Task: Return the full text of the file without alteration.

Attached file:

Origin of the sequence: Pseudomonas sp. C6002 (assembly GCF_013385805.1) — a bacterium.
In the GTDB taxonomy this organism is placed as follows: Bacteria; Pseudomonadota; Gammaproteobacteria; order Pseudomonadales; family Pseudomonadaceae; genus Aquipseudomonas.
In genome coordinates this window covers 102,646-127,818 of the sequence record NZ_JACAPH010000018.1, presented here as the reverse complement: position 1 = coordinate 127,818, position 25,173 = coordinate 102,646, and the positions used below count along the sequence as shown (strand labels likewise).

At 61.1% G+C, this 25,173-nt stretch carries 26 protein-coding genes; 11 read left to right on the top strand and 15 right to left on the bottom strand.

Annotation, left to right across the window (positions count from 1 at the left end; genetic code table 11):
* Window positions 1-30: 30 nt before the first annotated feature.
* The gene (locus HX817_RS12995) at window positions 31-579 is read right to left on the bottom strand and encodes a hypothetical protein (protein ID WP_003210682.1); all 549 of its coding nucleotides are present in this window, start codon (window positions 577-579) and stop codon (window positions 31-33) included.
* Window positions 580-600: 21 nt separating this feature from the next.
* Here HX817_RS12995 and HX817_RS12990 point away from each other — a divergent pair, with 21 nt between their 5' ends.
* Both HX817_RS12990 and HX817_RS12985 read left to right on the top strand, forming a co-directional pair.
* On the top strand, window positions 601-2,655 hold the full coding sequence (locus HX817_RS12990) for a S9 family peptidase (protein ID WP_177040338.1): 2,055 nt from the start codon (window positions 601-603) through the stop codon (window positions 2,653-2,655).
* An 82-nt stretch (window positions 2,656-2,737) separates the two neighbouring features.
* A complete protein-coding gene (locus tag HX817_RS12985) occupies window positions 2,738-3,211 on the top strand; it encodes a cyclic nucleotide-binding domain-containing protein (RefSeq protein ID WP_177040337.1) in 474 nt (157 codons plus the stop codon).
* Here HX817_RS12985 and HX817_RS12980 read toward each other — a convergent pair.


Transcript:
Origin of the sequence: Pseudomonas sp. C6002 (assembly GCF_013385805.1) — a bacterium.
In the GTDB taxonomy this organism is placed as follows: Bacteria; Pseudomonadota; Gammaproteobacteria; order Pseudomonadales; family Pseudomonadaceae; genus Aquipseudomonas.
In genome coordinates this window covers 102,646-127,818 of the sequence record NZ_JACAPH010000018.1, presented here as the reverse complement: position 1 = coordinate 127,818, position 25,173 = coordinate 102,646, and the positions used below count along the sequence as shown (strand labels likewise).

At 61.1% G+C, this 25,173-nt stretch carries 26 protein-coding genes; 11 read left to right on the top strand and 15 right to left on the bottom strand.

Annotation, left to right across the window (positions count from 1 at the left end; genetic code table 11):
* Window positions 1-30: 30 nt before the first annotated feature.
* The gene (locus HX817_RS12995) at window positions 31-579 is read right to left on the bottom strand and encodes a hypothetical protein (protein ID WP_003210682.1); all 549 of its coding nucleotides are present in this window, start codon (window positions 577-579) and stop codon (window positions 31-33) included.
* Window positions 580-600: 21 nt separating this feature from the next.
* Here HX817_RS12995 and HX817_RS12990 point away from each other — a divergent pair, with 21 nt between their 5' ends.
* Both HX817_RS12990 and HX817_RS12985 read left to right on the top strand, forming a co-directional pair.
* On the top strand, window positions 601-2,655 hold the full coding sequence (locus HX817_RS12990) for a S9 family peptidase (protein ID WP_177040338.1): 2,055 nt from the start codon (window positions 601-603) through the stop codon (window positions 2,653-2,655).
* An 82-nt stretch (window positions 2,656-2,737) separates the two neighbouring features.
* A complete protein-coding gene (locus tag HX817_RS12985) occupies window positions 2,738-3,211 on the top strand; it encodes a cyclic nucleotide-binding domain-containing protein (RefSeq protein ID WP_177040337.1) in 474 nt (157 codons plus the stop codon).
* Here HX817_RS12985 and HX817_RS12980 read toward each other — a convergent pair.